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Vision to resolve hen harrier - red grouse conflict

Last modified: 20 August 2009

Adult male hen harrier perched on heather, RSPB Loch Gruinart reserve, Islay

Image: Andy Hay

We have challenged grouse moor managers to adopt techniques that could help resolve the conflict between grouse shooting and hen harrier conservation.

In an article for the Journal of Applied Ecology, we've laid out a vision for tackling the long-running conflict, in which hen harriers have paid the ultimate price.

Illegal killing

Hen harrier numbers have been kept low because of illegal killing and disturbance over decades, with problems particularly associated with areas where moors are managed for intensive, driven-grouse shooting.

Hen harriers eat red grouse chicks, voles and meadow pipits, and we recognise that on some sites, high densities of hen harriers can lead to driven-grouse shooting becoming economically unviable, as happened at one Scottish site, Langholm Moor.

'Hen harrier numbers have been kept low because of illegal killing and disturbance over decades...'

Last year, only five successful nests were recorded on driven grouse moors in England and Scotland, despite there being enough suitable habitat to support nearly 500 pairs.

This year, fewer than 10 successful nests are expected across the whole of England, despite the English uplands having enough suitable habitat for many more than 200 pairs.

In response to suggestions that the law should be changed to allow birds of prey to be culled on grouse moors, we question whether a sporting activity that relies on protected birds of prey being disturbed and killed is a sustainable land-use. Instead, we're calling for management techniques, which reduce the impact of hen harriers on grouse numbers, to be trialled and encouraged by game managers.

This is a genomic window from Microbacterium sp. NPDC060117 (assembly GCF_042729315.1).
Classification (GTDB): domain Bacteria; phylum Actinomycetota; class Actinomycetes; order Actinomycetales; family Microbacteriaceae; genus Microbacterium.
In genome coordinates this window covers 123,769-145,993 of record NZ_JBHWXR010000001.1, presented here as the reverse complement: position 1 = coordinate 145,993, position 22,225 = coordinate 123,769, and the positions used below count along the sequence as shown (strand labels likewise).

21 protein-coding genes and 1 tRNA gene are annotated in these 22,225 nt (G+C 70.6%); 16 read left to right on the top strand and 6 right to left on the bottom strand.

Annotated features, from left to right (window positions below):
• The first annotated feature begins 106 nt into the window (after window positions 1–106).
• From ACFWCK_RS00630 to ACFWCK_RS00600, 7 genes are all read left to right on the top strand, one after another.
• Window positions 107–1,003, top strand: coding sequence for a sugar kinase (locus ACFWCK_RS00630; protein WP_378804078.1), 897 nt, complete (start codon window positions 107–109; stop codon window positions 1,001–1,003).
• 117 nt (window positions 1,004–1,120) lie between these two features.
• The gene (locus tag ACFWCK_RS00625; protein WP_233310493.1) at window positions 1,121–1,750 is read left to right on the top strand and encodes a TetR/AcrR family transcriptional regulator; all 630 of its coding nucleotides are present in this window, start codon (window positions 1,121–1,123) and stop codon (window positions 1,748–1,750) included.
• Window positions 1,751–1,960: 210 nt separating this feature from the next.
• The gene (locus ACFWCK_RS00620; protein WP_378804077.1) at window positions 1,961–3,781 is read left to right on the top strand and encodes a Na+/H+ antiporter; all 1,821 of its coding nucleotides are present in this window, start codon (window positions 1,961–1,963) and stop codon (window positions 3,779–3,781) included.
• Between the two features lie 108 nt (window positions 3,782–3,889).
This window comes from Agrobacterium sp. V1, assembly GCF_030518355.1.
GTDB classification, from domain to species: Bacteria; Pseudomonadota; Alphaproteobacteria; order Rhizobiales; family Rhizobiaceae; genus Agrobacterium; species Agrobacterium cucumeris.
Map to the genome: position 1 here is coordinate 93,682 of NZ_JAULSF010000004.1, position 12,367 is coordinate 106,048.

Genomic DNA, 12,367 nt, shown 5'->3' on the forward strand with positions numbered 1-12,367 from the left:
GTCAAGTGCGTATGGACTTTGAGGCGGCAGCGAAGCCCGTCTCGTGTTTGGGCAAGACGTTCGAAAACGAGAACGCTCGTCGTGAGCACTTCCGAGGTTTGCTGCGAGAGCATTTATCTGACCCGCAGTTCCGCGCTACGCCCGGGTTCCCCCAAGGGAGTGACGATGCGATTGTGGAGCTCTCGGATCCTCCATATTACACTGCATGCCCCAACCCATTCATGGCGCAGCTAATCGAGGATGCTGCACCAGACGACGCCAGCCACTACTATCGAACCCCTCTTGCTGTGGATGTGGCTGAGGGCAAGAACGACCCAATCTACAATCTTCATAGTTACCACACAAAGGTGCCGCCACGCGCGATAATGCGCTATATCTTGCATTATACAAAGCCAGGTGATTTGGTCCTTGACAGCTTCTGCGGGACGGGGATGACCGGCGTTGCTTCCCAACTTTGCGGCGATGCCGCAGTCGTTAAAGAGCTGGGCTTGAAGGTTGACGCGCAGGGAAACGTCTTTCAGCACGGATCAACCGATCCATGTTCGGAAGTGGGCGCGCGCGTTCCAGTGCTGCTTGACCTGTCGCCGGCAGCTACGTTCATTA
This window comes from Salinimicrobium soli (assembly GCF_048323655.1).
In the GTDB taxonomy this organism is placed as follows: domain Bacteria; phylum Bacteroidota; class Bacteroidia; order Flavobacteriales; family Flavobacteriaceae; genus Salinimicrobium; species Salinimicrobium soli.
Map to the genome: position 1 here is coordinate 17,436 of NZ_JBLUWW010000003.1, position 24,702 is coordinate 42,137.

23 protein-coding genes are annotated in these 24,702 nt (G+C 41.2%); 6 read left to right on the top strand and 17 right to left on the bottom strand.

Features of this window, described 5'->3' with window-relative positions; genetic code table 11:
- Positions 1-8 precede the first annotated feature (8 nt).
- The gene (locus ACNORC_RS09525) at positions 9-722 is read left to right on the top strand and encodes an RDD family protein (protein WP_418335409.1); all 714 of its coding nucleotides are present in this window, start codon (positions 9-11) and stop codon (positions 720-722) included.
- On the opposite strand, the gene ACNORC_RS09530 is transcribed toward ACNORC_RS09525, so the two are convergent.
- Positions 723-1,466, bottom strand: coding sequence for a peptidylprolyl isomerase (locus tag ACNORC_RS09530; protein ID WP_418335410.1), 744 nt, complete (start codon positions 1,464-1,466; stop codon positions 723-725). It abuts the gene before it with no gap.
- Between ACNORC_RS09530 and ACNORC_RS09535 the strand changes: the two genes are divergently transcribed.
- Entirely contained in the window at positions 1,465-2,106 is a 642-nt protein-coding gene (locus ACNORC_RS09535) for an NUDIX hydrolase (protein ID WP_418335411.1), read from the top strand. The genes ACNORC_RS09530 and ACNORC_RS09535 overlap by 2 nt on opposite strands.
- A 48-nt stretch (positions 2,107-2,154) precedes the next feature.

Novel techniques

The article (http://www3.interscience.wiley.com/journal/122563618/abstract) says grouse moor managers are not trying techniques that could help solve the problem.

Diversionary feeding has been shown to reduce the number of grouse taken by hen harriers by 86%, yet has not been adopted by grouse moor managers, other than at Langholm Estate in Scotland. Here, the Langholm Moor Demonstration Project is seeking to re-establish driven grouse shooting alongside a thriving population of hen harriers and is showing encouraging signs of progress.

Other more novel techniques should also be explored. One of these simply involves allowing golden eagles to settle and breed in the vicinity of grouse moors, where their presence may deter hen harriers from settling. Sadly, the killing of golden eagles persists, making their return to grouse moor areas in England and Scotland unlikely as things stand4.

The article cautiously welcomes a proposal by Professor Steve Redpath (Aberdeen University) to trial a brood management scheme. This would require grouse moor managers to allow hen harriers to breed freely on their moors. Where numbers of successful harriers nests exceeded an agreed threshold, additional broods would be reared in captivity nearby and released at the end of the season to rejoin the population, thus avoiding high levels of predation on grouse during the key period for shooting.

Working together

Lead author, Dr Pat Thompson, RSPB’s Uplands Conservation Officer said:  “Moorland managers and conservationists must work together to resolve this long-running conflict.  Hen harriers are on the verge of extinction as a breeding species in England, and to lose such a magnificent bird because of continuing intolerance towards it would be a sad indictment of society’s ability to protect wildlife.

“We understand that many people involved in shooting are as appalled by wildlife crime as we are. The next step is for grouse moor managers to adopt techniques such as diversionary feeding more widely, and demonstrate that driven grouse moor management is compatible with bird of prey conservation.

If this turns out to be impossible, then it may be time to consider other approaches to managing our uplands.”

How you can help

Birds of prey continue to be mercilessly killed, despite the fact that it is illegal and has been for decades. Please add your name to our online pledge and say 'the killing must stop'.

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